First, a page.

Education and career[edit]

Bright attended Philadelphia public schools: first Stanton Public School, and then William Penn High, where she obtained a diploma as a grade school teacher with a special certificate in sewing. In 1919, Bright entered the University of Pennsylvania, where she earned a bachelor's degree in English in 1923.

Members at 1921 national convention, hosted by Gamma Chapter (l to r): front, Virginia Margaret Alexander, Julia Mae Polk, Sadie Tanner Mossell; row 2, Anna R. Johnson, Nellie Rathbone Bright, Pauline Alice Young

While at the University of Pennsylvania, Bright was a charter member of the Gamma chapter of the university's first black sorority, Delta Sigma Theta. Other members of her chapter included Virginia M. Alexander, who later became a physician and founded the Aspiranto Health Home; Anna Roselle Johnson, a social worker, educator, civic activist, and wife of the famed chemist Percy Lavon Julian; and Sadie Tanner Mosell, the first woman to receive a law degree from the University of Pennsylvania Law School. Bright also chartered the Xi Sigma chapter of Delta Sigma Theta, together with ten other women.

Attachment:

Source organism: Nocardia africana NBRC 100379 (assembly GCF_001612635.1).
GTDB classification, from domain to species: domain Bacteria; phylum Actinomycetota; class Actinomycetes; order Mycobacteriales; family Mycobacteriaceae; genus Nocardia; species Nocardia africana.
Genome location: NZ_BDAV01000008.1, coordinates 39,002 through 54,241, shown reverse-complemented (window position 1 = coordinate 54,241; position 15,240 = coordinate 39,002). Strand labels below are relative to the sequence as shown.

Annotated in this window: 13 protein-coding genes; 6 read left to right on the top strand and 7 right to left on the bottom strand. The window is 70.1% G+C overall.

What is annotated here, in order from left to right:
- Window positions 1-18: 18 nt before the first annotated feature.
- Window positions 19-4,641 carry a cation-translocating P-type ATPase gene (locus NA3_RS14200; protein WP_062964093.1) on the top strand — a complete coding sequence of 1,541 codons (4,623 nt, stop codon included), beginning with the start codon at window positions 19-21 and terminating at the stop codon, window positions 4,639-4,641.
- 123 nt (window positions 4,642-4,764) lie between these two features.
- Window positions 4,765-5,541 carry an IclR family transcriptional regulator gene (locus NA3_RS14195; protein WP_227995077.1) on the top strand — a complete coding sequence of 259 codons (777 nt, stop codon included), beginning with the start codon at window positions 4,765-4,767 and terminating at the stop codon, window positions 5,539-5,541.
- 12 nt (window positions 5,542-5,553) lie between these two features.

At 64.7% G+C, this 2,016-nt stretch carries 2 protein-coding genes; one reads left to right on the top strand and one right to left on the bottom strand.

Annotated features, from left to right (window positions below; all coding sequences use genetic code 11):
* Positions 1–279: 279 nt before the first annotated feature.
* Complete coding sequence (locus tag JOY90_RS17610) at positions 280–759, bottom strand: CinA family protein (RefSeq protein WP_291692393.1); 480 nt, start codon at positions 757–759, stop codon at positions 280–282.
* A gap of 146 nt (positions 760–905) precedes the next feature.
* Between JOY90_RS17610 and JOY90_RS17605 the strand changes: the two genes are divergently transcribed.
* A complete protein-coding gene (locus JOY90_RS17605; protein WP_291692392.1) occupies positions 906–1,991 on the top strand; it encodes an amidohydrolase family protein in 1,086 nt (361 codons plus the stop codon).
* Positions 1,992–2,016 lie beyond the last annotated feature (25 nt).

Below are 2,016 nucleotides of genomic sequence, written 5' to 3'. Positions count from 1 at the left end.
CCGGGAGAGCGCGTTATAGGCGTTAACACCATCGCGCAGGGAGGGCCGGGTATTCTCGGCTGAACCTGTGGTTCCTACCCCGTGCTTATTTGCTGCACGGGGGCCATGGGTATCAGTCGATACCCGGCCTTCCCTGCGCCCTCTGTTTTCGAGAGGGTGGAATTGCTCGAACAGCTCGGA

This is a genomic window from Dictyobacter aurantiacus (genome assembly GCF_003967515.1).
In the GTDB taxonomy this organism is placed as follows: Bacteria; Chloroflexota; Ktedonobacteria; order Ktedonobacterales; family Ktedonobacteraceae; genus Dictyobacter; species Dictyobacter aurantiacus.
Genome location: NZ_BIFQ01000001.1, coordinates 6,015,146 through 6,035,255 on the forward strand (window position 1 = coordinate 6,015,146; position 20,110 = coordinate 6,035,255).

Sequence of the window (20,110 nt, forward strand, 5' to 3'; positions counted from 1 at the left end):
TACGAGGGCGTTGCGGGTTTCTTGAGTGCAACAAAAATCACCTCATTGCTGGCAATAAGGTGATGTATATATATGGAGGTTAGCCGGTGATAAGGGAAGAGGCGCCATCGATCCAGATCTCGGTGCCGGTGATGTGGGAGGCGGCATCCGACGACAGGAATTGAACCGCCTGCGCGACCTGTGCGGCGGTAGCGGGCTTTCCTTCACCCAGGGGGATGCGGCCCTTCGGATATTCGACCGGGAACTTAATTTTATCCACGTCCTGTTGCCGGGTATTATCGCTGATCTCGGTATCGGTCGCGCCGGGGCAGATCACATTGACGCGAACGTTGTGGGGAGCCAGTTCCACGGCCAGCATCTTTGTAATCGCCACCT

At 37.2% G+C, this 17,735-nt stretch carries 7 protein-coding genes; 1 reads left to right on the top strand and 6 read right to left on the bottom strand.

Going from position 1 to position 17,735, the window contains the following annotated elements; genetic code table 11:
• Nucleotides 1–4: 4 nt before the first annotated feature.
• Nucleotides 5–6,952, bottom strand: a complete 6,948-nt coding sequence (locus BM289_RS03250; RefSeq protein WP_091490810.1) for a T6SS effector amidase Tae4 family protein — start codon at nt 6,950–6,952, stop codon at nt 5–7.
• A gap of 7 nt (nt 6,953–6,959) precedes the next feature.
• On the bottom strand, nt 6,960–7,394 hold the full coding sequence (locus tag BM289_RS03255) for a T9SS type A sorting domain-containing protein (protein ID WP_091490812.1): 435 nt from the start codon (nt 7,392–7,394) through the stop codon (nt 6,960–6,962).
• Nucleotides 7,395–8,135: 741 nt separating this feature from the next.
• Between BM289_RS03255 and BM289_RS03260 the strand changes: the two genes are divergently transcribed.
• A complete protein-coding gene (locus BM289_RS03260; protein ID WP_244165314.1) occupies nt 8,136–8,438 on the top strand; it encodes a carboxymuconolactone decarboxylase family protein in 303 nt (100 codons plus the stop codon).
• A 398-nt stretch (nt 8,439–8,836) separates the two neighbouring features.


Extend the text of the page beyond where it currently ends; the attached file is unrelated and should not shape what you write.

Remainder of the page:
Bright also studied at the Sorbonne and University of Oxford, as well as studying art at the University of Vermont and at the Berkshire School of Art in Massachusetts.[4] She traveled extensively as an adult and was a landscape painter.

After her graduation, Bright worked as a teacher in Philadelphia public schools. Additionally, she became active in a group of young black intellectuals in the city in the 1920s. She co-founded a literary journal called Black Opals with Arthur Fauset. The magazine drew its name from a line from a poem "Longings," published in the first issue in 1927. It read "... flame like fire in black opals."[5] Bright and Mae V. Cowdery, another poet from Philadelphia, both had poems published in the first issue; they were praised by Countee Cullen, the new literary editor of Opportunity, a journal in New York.[1] Their literary group became known by the same name; these young people in Philadelphia were typical of literary groups that arose in numerous East Coast cities, inspired by the Harlem Renaissance.[6] Bright and Fauset intended their journal as a quarterly but ceased publication in 1928 after only three issues,[1] as the journal failed to gain a large enough readership.[7]

In 1935, Bright was appointed principal of the segregated Joseph E. Hill School in Philadelphia. One of her students, future author and history professor Allen Ballard, said that she was a strict principal who instilled a love for and pride of African-American history and culture in her students: